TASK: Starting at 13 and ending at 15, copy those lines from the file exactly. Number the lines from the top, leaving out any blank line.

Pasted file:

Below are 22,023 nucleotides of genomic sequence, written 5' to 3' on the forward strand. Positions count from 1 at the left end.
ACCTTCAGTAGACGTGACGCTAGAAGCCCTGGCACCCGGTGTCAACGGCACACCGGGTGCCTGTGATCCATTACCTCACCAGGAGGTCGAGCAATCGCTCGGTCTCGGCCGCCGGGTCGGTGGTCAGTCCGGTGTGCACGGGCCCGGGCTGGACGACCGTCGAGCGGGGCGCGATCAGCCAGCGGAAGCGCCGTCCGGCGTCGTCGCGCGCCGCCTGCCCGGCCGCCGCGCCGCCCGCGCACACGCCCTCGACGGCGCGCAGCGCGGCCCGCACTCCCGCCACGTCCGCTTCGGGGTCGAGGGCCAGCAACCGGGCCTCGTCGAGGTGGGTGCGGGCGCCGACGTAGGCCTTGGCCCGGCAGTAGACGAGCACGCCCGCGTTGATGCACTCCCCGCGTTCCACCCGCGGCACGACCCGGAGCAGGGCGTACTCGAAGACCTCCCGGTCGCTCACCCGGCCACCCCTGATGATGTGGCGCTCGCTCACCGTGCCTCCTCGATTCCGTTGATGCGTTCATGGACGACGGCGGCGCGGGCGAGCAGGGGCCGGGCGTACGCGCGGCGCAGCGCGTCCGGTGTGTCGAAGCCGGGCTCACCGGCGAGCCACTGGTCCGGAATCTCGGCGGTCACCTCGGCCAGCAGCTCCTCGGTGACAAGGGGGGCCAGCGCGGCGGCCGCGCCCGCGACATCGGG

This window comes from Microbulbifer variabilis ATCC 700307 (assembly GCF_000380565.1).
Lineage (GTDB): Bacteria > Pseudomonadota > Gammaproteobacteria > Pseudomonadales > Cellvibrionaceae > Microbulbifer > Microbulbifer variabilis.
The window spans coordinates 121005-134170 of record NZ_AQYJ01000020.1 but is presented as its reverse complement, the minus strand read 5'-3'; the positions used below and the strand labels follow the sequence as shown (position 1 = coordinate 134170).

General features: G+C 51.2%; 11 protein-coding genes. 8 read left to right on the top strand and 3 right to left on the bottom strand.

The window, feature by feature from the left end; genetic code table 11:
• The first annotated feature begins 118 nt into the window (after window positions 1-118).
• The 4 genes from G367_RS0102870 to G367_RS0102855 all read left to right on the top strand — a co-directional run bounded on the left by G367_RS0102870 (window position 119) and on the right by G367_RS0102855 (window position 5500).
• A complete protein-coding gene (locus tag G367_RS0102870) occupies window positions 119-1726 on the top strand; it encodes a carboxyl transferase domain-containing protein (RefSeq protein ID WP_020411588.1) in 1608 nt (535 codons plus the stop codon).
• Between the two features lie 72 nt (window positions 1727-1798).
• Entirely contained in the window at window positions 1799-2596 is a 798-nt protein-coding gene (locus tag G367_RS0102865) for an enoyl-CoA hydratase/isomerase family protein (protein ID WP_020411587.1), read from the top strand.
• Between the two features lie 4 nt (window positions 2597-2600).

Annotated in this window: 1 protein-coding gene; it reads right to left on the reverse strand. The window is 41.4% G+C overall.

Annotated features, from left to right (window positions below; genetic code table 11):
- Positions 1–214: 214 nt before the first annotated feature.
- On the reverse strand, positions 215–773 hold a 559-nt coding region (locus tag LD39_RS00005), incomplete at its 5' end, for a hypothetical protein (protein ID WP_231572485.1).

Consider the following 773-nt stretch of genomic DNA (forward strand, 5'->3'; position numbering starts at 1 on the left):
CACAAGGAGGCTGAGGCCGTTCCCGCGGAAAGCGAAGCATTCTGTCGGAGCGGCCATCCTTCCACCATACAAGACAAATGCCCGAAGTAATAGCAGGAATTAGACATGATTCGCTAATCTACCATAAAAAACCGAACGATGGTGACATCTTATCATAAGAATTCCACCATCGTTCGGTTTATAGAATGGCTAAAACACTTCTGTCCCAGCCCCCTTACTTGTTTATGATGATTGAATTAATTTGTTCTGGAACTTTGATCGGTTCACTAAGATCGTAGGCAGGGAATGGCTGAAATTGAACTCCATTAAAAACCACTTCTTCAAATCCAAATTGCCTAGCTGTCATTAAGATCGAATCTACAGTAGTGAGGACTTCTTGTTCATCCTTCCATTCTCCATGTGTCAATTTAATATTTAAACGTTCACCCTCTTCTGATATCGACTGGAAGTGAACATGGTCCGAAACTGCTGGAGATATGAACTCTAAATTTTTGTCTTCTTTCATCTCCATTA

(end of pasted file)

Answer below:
• Between the two features lie 4 nt (window positions 2597-2600).

Annotated in this window: 1 protein-coding gene; it reads right to left on the reverse strand. The window is 41.4% G+C overall.

Annotated features, from left to right (window positions below; genetic code table 11):